For example, a question like this:

“Tell me about a time when you worked hard to track down the source of a problem.”

Might be designed to measure problem-solving skills, however, a candidate who responds with an answer like this:

“Well, on my last job, I discovered a problem with the intake process. I decided to design a new process based on our customers’ needs. First I designed a questionnaire to collect the data we needed. Then …”

Is not really reporting directly on her problem-solving skills, but may be giving a great example of initiative and creativity, which could be other essential competencies for the job for which he or she is applying (or not). Instead of penalizing him or her with a low rating on problem-solving (which would be required using the per question rating approach), a more flexible per competency rating scheme would apply his or her response more directly to ratings for initiative and creativity, in which case the interviewer could then listen for evidence of problem-solving skills in other parts of the interview, or even ask a second question related to problem-solving to collect more data.

Overall Interview Rating (in isolation)

This approach, rating the interview in general without rating individual questions or competencies, is used by organizations that prefer a low degree of structure and allow interviewers free reign to ask questions as they see fit, but still want a way to quantify the candidate’s overall interview performance. Below is a typical rating scale used to rate overall interview performance:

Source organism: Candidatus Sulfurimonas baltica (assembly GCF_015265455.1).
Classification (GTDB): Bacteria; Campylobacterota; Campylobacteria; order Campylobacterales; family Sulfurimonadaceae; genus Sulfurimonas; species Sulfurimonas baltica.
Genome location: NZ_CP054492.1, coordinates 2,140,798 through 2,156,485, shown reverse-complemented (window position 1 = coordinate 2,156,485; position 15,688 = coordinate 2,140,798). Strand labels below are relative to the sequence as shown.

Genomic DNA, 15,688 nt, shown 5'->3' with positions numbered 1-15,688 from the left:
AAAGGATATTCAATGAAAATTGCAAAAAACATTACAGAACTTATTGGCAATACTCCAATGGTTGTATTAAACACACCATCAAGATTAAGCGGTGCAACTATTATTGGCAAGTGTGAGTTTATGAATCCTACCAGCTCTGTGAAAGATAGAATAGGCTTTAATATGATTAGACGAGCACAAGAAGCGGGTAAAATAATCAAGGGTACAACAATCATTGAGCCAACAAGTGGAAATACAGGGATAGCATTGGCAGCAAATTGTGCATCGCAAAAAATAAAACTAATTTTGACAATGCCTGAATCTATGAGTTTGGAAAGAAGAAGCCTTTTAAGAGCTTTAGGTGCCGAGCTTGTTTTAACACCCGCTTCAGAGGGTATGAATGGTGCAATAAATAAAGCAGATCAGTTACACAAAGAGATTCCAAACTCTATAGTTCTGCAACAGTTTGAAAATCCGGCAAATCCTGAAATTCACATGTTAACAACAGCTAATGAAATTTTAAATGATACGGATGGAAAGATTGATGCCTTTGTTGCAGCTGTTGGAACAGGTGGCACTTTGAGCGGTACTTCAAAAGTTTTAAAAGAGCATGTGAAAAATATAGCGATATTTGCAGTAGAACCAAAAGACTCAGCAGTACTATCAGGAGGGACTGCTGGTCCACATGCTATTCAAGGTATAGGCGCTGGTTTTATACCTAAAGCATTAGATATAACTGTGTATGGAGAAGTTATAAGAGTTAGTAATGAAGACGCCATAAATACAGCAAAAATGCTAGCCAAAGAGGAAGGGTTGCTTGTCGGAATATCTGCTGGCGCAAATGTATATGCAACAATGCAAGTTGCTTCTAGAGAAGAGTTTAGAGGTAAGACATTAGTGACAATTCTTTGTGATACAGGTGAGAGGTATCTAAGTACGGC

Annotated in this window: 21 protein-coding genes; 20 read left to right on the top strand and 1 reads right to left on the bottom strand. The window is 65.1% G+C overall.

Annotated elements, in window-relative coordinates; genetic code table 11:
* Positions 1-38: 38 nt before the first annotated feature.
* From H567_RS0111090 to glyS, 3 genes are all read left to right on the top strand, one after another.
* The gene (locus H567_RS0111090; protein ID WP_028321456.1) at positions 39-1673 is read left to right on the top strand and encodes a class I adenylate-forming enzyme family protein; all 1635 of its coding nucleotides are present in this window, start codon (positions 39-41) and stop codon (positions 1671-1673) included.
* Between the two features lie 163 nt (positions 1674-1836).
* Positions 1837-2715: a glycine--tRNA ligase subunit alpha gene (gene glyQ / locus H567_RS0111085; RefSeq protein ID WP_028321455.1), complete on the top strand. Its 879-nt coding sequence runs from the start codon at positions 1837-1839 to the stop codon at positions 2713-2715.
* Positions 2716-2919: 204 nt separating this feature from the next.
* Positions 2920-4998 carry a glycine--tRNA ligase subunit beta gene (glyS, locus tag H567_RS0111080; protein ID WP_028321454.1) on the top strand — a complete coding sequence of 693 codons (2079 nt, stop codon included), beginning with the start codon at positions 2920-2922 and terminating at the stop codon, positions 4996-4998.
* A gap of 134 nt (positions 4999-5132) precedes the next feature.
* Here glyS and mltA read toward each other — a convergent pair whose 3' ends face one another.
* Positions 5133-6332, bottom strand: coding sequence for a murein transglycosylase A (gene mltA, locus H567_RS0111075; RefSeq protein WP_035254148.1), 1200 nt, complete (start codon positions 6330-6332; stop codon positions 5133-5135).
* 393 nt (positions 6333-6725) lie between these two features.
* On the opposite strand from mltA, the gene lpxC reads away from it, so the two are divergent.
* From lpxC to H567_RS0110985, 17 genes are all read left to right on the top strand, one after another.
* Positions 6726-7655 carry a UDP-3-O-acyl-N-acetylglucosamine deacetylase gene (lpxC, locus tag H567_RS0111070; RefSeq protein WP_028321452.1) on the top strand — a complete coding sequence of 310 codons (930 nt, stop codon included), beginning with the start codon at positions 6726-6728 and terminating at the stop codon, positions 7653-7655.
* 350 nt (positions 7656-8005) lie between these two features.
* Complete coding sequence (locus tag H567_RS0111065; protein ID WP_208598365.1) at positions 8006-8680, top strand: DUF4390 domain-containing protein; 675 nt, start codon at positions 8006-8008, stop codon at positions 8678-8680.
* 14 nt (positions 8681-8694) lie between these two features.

O – Outstanding – Applicant is exceptional; recognized as being far superior to others.
V – Very Good – Applicant clearly exceeds position requirements.
G – Good – Applicant is competent and dependable. Meets standards of the job.
I – Improvement Needed – Applicant is deficient or below standards required of the job.
U – Unsatisfactory – Applicant is generally unacceptable.

In general, this approach tends to result in very little differentiation with scores clustering in the middle with little evidence to support ratings. Raters just seem to need more structure than making a global judgment. In our view, this approach is too loose to work well, as raters need more direction in terms of what to listen for.

Assigning overall ratings can be useful, however, when combined with the per competency rating process described below.

Per Competency Rating

For all of the above-mentioned reasons, we favor the rating competencies based on candidate responses throughout the interview approach, even though we may have behavioral questions at our disposal that are designed to elicit examples of behavior that relate directly to that competency. An overall measure at the end of the interview can then be arrived at by considering ratings of individual competencies.

A typical scale used to rate competencies evaluated in an employment interview is:

5 = Superior skills in this competency; could mentor or teach others in this
4 = Good skills in this competency; above-average ability is apparent
3 = Adequate skills in this competency; no additional training is needed at this time.
2 = Marginal skills in this competency; some training would be required to bring skills up to an acceptable standard
1 = Not competent in this area; competency needs substantial development